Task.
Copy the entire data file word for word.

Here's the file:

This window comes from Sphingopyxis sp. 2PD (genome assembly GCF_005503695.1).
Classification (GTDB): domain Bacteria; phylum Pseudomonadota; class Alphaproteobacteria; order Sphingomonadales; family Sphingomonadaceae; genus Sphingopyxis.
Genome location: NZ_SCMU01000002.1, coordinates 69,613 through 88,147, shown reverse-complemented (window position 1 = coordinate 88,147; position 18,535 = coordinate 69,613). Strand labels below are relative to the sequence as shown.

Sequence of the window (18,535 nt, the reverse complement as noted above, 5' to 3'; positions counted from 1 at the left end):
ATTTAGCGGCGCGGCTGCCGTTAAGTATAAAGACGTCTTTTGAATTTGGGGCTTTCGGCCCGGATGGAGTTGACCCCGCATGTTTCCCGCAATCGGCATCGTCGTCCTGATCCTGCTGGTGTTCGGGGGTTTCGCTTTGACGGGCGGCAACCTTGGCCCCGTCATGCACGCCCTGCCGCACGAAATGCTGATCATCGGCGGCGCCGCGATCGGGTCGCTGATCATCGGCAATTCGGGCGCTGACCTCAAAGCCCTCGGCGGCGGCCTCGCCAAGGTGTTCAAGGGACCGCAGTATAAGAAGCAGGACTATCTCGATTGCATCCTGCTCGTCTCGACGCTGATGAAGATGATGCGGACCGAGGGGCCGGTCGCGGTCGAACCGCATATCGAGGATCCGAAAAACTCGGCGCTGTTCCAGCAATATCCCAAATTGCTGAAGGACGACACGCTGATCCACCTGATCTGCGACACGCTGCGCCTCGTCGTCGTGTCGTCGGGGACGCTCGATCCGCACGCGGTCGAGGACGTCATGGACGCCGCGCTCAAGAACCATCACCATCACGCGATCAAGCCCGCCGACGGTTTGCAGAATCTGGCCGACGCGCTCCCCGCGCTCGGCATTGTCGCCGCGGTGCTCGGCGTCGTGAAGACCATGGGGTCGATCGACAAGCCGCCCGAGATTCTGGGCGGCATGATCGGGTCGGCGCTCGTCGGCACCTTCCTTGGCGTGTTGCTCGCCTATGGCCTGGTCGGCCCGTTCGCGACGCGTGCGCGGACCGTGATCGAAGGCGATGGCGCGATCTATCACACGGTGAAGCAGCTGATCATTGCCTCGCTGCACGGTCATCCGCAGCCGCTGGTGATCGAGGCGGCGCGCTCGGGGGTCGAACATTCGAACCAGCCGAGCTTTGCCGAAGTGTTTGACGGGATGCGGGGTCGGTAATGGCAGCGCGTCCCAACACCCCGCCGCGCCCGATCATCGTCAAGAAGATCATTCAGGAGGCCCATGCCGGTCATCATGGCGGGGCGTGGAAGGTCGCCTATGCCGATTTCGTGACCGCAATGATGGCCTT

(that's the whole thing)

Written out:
This window comes from Sphingopyxis sp. 2PD (genome assembly GCF_005503695.1).
Classification (GTDB): domain Bacteria; phylum Pseudomonadota; class Alphaproteobacteria; order Sphingomonadales; family Sphingomonadaceae; genus Sphingopyxis.
Genome location: NZ_SCMU01000002.1, coordinates 69,613 through 88,147, shown reverse-complemented (window position 1 = coordinate 88,147; position 18,535 = coordinate 69,613). Strand labels below are relative to the sequence as shown.

Sequence of the window (18,535 nt, the reverse complement as noted above, 5' to 3'; positions counted from 1 at the left end):
ATTTAGCGGCGCGGCTGCCGTTAAGTATAAAGACGTCTTTTGAATTTGGGGCTTTCGGCCCGGATGGAGTTGACCCCGCATGTTTCCCGCAATCGGCATCGTCGTCCTGATCCTGCTGGTGTTCGGGGGTTTCGCTTTGACGGGCGGCAACCTTGGCCCCGTCATGCACGCCCTGCCGCACGAAATGCTGATCATCGGCGGCGCCGCGATCGGGTCGCTGATCATCGGCAATTCGGGCGCTGACCTCAAAGCCCTCGGCGGCGGCCTCGCCAAGGTGTTCAAGGGACCGCAGTATAAGAAGCAGGACTATCTCGATTGCATCCTGCTCGTCTCGACGCTGATGAAGATGATGCGGACCGAGGGGCCGGTCGCGGTCGAACCGCATATCGAGGATCCGAAAAACTCGGCGCTGTTCCAGCAATATCCCAAATTGCTGAAGGACGACACGCTGATCCACCTGATCTGCGACACGCTGCGCCTCGTCGTCGTGTCGTCGGGGACGCTCGATCCGCACGCGGTCGAGGACGTCATGGACGCCGCGCTCAAGAACCATCACCATCACGCGATCAAGCCCGCCGACGGTTTGCAGAATCTGGCCGACGCGCTCCCCGCGCTCGGCATTGTCGCCGCGGTGCTCGGCGTCGTGAAGACCATGGGGTCGATCGACAAGCCGCCCGAGATTCTGGGCGGCATGATCGGGTCGGCGCTCGTCGGCACCTTCCTTGGCGTGTTGCTCGCCTATGGCCTGGTCGGCCCGTTCGCGACGCGTGCGCGGACCGTGATCGAAGGCGATGGCGCGATCTATCACACGGTGAAGCAGCTGATCATTGCCTCGCTGCACGGTCATCCGCAGCCGCTGGTGATCGAGGCGGCGCGCTCGGGGGTCGAACATTCGAACCAGCCGAGCTTTGCCGAAGTGTTTGACGGGATGCGGGGTCGGTAATGGCAGCGCGTCCCAACACCCCGCCGCGCCCGATCATCGTCAAGAAGATCATTCAGGAGGCCCATGCCGGTCATCATGGCGGGGCGTGGAAGGTCGCCTATGCCGATTTCGTGACCGCAATGATGGCCTT